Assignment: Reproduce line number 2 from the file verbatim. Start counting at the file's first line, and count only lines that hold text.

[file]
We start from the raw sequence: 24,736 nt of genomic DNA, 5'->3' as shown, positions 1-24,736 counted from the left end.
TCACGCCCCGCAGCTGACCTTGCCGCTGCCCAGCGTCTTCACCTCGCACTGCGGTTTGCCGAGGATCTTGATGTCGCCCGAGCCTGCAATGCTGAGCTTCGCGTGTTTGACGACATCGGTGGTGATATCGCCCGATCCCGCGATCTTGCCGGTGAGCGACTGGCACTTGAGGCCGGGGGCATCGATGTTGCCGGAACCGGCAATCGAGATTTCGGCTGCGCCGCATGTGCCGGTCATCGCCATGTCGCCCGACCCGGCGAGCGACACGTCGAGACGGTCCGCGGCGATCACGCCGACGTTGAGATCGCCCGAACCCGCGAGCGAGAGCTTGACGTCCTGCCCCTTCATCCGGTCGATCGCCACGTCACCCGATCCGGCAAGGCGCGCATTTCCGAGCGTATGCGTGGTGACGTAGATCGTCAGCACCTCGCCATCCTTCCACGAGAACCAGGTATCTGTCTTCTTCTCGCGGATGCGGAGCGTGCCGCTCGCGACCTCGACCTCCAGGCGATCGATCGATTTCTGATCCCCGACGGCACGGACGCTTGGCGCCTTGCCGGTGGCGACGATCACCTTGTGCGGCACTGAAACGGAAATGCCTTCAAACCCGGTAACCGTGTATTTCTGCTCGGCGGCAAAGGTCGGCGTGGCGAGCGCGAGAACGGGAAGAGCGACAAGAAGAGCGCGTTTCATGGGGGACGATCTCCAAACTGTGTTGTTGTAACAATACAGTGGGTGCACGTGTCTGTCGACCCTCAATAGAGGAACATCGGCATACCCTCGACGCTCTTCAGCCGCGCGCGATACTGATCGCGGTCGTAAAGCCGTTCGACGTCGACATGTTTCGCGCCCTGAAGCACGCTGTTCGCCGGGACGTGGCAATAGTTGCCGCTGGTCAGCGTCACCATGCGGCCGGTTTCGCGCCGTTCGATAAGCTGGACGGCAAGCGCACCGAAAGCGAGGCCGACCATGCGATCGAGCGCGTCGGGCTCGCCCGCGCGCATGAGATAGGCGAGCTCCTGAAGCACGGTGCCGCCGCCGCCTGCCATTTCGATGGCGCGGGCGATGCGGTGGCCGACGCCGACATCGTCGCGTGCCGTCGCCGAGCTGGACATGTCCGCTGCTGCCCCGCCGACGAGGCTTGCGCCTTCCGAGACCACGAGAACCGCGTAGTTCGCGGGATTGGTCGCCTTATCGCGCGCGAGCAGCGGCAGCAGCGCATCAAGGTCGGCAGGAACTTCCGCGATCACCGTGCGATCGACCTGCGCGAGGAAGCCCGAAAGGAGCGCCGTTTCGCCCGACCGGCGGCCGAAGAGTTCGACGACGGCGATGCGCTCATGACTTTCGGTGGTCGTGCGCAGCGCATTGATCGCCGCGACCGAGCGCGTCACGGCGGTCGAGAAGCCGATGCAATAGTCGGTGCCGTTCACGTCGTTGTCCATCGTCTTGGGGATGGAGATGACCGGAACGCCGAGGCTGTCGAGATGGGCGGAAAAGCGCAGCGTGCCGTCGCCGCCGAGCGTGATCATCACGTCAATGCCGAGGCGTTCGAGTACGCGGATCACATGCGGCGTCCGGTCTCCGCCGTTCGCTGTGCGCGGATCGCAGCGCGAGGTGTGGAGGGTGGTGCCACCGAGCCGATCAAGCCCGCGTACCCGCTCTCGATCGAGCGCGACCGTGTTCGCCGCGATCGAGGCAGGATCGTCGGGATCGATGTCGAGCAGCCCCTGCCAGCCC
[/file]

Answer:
TCACGCCCCGCAGCTGACCTTGCCGCTGCCCAGCGTCTTCACCTCGCACTGCGGTTTGCCGAGGATCTTGATGTCGCCCGAGCCTGCAATGCTGAGCTTCGCGTGTTTGACGACATCGGTGGTGATATCGCCCGATCCCGCGATCTTGCCGGTGAGCGACTGGCACTTGAGGCCGGGGGCATCGATGTTGCCGGAACCGGCAATCGAGATTTCGGCTGCGCCGCATGTGCCGGTCATCGCCATGTCGCCCGACCCGGCGAGCGACACGTCGAGACGGTCCGCGGCGATCACGCCGACGTTGAGATCGCCCGAACCCGCGAGCGAGAGCTTGACGTCCTGCCCCTTCATCCGGTCGATCGCCACGTCACCCGATCCGGCAAGGCGCGCATTTCCGAGCGTATGCGTGGTGACGTAGATCGTCAGCACCTCGCCATCCTTCCACGAGAACCAGGTATCTGTCTTCTTCTCGCGGATGCGGAGCGTGCCGCTCGCGACCTCGACCTCCAGGCGATCGATCGATTTCTGATCCCCGACGGCACGGACGCTTGGCGCCTTGCCGGTGGCGACGATCACCTTGTGCGGCACTGAAACGGAAATGCCTTCAAACCCGGTAACCGTGTATTTCTGCTCGGCGGCAAAGGTCGGCGTGGCGAGCGCGAGAACGGGAAGAGCGACAAGAAGAGCGCGTTTCATGGGGGACGATCTCCAAACTGTGTTGTTGTAACAATACAGTGGGTGCACGTGTCTGTCGACCCTCAATAGAGGAACATCGGCATACCCTCGACGCTCTTCAGCCGCGCGCGATACTGATCGCGGTCGTAAAGCCGTTCGACGTCGACATGTTTCGCGCCCTGAAGCACGCTGTTCGCCGGGACGTGGCAATAGTTGCCGCTGGTCAGCGTCACCATGCGGCCGGTTTCGCGCCGTTCGATAAGCTGGACGGCAAGCGCACCGAAAGCGAGGCCGACCATGCGATCGAGCGCGTCGGGCTCGCCCGCGCGCATGAGATAGGCGAGCTCCTGAAGCACGGTGCCGCCGCCGCCTGCCATTTCGATGGCGCGGGCGATGCGGTGGCCGACGCCGACATCGTCGCGTGCCGTCGCCGAGCTGGACATGTCCGCTGCTGCCCCGCCGACGAGGCTTGCGCCTTCCGAGACCACGAGAACCGCGTAGTTCGCGGGATTGGTCGCCTTATCGCGCGCGAGCAGCGGCAGCAGCGCATCAAGGTCGGCAGGAACTTCCGCGATCACCGTGCGATCGACCTGCGCGAGGAAGCCCGAAAGGAGCGCCGTTTCGCCCGACCGGCGGCCGAAGAGTTCGACGACGGCGATGCGCTCATGACTTTCGGTGGTCGTGCGCAGCGCATTGATCGCCGCGACCGAGCGCGTCACGGCGGTCGAGAAGCCGATGCAATAGTCGGTGCCGTTCACGTCGTTGTCCATCGTCTTGGGGATGGAGATGACCGGAACGCCGAGGCTGTCGAGATGGGCGGAAAAGCGCAGCGTGCCGTCGCCGCCGAGCGTGATCATCACGTCAATGCCGAGGCGTTCGAGTACGCGGATCACATGCGGCGTCCGGTCTCCGCCGTTCGCTGTGCGCGGATCGCAGCGCGAGGTGTGGAGGGTGGTGCCACCGAGCCGATCAAGCCCGCGTACCCGCTCTCGATCGAGCGCGACCGTGTTCGCCGCGATCGAGGCAGGATCGTCGGGATCGATGTCGAGCAGCCCCTGCCAGCCC